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CNS Colloquium, March 7, 2008


Biological Sensing with Localized Surface Plasmon Resonances
Jason Hafner
Department of Physics, Rice University, Houston, TX

Date: March 7, 2008, Time: 3:30 pm, Location: W122-D3 Engineering Building 1, The University of Houston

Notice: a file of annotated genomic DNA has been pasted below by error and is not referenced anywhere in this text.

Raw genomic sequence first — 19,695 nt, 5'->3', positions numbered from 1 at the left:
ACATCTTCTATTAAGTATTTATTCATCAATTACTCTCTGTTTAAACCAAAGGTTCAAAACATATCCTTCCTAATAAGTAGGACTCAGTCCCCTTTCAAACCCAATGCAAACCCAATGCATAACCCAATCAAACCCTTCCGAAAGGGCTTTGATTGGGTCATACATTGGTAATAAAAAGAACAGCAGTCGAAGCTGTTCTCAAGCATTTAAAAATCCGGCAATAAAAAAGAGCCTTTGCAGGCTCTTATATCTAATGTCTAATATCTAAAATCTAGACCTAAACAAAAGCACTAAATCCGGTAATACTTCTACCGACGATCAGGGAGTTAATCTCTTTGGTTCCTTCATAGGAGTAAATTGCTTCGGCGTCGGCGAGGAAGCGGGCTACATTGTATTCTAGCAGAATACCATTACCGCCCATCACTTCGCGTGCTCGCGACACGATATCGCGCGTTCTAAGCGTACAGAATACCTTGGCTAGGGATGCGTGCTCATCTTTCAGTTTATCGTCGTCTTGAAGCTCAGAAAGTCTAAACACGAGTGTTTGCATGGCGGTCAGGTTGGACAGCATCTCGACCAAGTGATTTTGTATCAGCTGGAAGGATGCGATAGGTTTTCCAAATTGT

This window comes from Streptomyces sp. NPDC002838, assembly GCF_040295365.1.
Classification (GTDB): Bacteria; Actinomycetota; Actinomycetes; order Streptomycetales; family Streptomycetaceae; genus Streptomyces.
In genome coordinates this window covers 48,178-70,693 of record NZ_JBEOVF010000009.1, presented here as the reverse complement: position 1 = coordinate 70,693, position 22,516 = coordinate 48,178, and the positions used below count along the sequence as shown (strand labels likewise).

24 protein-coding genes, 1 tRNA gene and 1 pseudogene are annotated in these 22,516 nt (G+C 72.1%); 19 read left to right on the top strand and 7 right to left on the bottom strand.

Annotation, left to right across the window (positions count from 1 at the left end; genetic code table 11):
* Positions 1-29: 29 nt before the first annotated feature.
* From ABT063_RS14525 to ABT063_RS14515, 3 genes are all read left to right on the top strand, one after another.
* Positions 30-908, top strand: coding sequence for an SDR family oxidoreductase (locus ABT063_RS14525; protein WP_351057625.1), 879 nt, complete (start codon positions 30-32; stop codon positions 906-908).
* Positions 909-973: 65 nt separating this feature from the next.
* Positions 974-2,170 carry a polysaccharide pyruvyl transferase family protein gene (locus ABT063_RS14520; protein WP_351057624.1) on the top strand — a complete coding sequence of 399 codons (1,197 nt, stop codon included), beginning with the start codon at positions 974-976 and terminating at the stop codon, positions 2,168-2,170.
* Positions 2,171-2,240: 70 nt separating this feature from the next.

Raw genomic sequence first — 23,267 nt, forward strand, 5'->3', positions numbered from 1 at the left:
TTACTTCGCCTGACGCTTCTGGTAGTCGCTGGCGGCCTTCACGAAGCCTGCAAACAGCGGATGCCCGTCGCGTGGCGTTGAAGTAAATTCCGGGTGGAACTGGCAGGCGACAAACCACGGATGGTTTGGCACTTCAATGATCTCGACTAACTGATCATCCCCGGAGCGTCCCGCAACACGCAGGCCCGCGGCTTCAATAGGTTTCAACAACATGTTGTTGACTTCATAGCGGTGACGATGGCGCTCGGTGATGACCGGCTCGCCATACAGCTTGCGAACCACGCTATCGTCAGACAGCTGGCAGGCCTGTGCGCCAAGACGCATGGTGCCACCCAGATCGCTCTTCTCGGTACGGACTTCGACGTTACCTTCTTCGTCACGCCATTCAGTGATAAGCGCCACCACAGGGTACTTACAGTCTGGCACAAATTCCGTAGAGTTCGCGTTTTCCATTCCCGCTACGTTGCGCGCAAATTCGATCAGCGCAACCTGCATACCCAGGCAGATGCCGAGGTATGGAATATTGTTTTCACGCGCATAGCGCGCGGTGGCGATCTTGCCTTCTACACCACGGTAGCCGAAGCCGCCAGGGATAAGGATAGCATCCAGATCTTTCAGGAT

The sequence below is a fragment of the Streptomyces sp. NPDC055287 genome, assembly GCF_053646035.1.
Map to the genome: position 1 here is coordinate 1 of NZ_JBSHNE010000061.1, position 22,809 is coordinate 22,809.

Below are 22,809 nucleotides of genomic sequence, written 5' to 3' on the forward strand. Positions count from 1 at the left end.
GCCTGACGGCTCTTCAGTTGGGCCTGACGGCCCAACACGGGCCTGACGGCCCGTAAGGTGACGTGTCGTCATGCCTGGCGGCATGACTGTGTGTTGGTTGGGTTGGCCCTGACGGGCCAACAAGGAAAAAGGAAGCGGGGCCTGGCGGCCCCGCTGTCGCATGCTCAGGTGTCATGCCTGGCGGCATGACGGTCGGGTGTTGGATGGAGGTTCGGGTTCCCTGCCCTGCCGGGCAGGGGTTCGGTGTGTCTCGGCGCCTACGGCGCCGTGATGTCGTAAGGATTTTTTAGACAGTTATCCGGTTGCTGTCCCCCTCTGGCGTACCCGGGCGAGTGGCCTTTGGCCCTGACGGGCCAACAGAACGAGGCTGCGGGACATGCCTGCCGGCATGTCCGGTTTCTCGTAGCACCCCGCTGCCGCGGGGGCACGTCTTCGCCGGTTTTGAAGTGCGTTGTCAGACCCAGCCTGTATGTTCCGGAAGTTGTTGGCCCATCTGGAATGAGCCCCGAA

Gold nanoparticles exhibit strong optical absorption and scattering which is tunable through the visible and near-infrared due to localized surface plasmon resonance (LSPR). This effect enables a range of biological and biomedical applications. For example, gold nanoparticles can transduce molecular binding at their surface through the dependence of their resonant wavelength on their local dielectric environment. We have developed self-assembled gold nanorod substrates which can track the binding and unbinding kinetics of antigen/antibody interactions based on this LSPR mechanism. Furthermore, we have studied the LSPR spectra of gold nanoparticles with complex shapes to find relationships between structure, resonant wavelength, and sensitivity. Gold “nanostars’ were found to be highly sensitive to refractive index and focus their sensing region to the molecular scale. Using single particle measurements of gold nanostars we are exploring the ultimate limit of LSPR sensing.




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